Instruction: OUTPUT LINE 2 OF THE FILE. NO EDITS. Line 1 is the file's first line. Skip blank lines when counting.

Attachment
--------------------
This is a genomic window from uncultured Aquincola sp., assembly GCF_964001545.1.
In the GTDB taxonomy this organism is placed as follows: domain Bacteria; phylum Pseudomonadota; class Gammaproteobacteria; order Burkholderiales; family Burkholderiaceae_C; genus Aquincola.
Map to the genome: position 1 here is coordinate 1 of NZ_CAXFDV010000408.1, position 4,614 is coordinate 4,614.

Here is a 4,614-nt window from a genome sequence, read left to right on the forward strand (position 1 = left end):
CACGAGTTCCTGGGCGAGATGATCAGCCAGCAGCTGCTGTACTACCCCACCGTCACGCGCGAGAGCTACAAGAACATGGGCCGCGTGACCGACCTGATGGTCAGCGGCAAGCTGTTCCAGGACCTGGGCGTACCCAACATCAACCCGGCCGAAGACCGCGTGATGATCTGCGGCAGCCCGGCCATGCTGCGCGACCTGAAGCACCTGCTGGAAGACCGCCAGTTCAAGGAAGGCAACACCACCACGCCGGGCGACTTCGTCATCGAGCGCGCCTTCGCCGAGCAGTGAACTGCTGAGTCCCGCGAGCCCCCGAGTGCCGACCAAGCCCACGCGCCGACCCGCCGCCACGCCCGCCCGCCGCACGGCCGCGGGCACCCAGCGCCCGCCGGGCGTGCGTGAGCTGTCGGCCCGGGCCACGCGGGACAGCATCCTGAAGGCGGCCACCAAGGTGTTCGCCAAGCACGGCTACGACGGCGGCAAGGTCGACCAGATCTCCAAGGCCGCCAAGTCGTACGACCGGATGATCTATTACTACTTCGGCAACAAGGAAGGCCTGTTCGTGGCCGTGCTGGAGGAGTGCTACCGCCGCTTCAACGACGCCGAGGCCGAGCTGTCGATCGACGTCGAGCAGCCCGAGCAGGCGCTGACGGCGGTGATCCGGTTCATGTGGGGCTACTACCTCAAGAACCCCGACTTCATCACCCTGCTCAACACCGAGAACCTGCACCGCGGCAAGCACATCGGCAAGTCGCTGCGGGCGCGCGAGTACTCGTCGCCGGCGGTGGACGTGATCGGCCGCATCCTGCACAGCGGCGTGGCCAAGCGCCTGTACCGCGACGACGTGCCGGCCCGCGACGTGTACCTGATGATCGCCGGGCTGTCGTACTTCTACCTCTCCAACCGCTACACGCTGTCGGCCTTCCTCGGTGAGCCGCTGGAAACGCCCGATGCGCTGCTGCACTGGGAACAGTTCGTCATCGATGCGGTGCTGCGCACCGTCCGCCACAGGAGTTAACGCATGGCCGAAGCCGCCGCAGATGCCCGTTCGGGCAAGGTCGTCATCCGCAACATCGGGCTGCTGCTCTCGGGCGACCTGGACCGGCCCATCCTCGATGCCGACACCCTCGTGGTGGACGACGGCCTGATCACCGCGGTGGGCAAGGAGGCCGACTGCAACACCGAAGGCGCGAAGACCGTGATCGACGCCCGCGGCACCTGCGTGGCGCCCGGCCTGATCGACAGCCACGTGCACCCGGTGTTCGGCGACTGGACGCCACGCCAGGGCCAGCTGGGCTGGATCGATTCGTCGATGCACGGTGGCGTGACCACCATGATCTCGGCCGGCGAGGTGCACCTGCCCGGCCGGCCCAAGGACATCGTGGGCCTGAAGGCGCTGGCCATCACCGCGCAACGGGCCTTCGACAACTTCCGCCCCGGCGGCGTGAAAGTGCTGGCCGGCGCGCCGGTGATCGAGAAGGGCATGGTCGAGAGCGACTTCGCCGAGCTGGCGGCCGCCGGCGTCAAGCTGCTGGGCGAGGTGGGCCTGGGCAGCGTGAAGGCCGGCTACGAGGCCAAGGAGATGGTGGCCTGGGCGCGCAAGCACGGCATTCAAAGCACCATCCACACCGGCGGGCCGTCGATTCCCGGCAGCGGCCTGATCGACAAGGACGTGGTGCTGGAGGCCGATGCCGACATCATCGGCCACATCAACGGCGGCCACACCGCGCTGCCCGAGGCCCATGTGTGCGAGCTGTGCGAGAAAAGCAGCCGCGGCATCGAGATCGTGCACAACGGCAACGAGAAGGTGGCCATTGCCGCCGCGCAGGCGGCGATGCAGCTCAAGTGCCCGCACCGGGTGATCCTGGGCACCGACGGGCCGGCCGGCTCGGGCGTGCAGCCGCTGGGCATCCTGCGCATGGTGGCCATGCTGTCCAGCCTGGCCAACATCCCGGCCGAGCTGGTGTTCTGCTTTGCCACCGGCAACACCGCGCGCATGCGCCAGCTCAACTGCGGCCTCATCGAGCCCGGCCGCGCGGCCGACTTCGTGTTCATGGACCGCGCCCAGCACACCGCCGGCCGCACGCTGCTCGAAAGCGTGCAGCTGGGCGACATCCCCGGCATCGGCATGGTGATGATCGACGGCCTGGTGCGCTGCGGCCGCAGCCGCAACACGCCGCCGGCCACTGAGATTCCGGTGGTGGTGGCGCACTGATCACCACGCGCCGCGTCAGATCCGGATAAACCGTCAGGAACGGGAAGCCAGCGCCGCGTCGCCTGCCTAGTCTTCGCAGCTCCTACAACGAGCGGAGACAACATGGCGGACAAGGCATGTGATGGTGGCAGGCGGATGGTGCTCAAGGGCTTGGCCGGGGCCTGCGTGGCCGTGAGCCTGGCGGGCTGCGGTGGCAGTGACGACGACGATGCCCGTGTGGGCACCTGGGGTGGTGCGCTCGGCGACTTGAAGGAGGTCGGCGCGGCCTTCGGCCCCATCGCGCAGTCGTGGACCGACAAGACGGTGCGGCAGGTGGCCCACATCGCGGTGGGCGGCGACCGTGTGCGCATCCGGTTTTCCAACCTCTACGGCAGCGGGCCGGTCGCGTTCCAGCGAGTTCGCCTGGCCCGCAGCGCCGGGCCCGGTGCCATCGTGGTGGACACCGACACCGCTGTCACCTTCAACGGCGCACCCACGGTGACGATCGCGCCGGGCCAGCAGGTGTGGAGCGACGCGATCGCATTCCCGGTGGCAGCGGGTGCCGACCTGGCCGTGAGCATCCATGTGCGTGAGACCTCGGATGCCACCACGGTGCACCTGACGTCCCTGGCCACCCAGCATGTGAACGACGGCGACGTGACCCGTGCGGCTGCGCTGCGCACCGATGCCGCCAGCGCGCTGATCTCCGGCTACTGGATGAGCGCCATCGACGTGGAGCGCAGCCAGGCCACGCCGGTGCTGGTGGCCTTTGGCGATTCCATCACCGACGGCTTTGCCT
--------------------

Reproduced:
In the GTDB taxonomy this organism is placed as follows: domain Bacteria; phylum Pseudomonadota; class Gammaproteobacteria; order Burkholderiales; family Burkholderiaceae_C; genus Aquincola.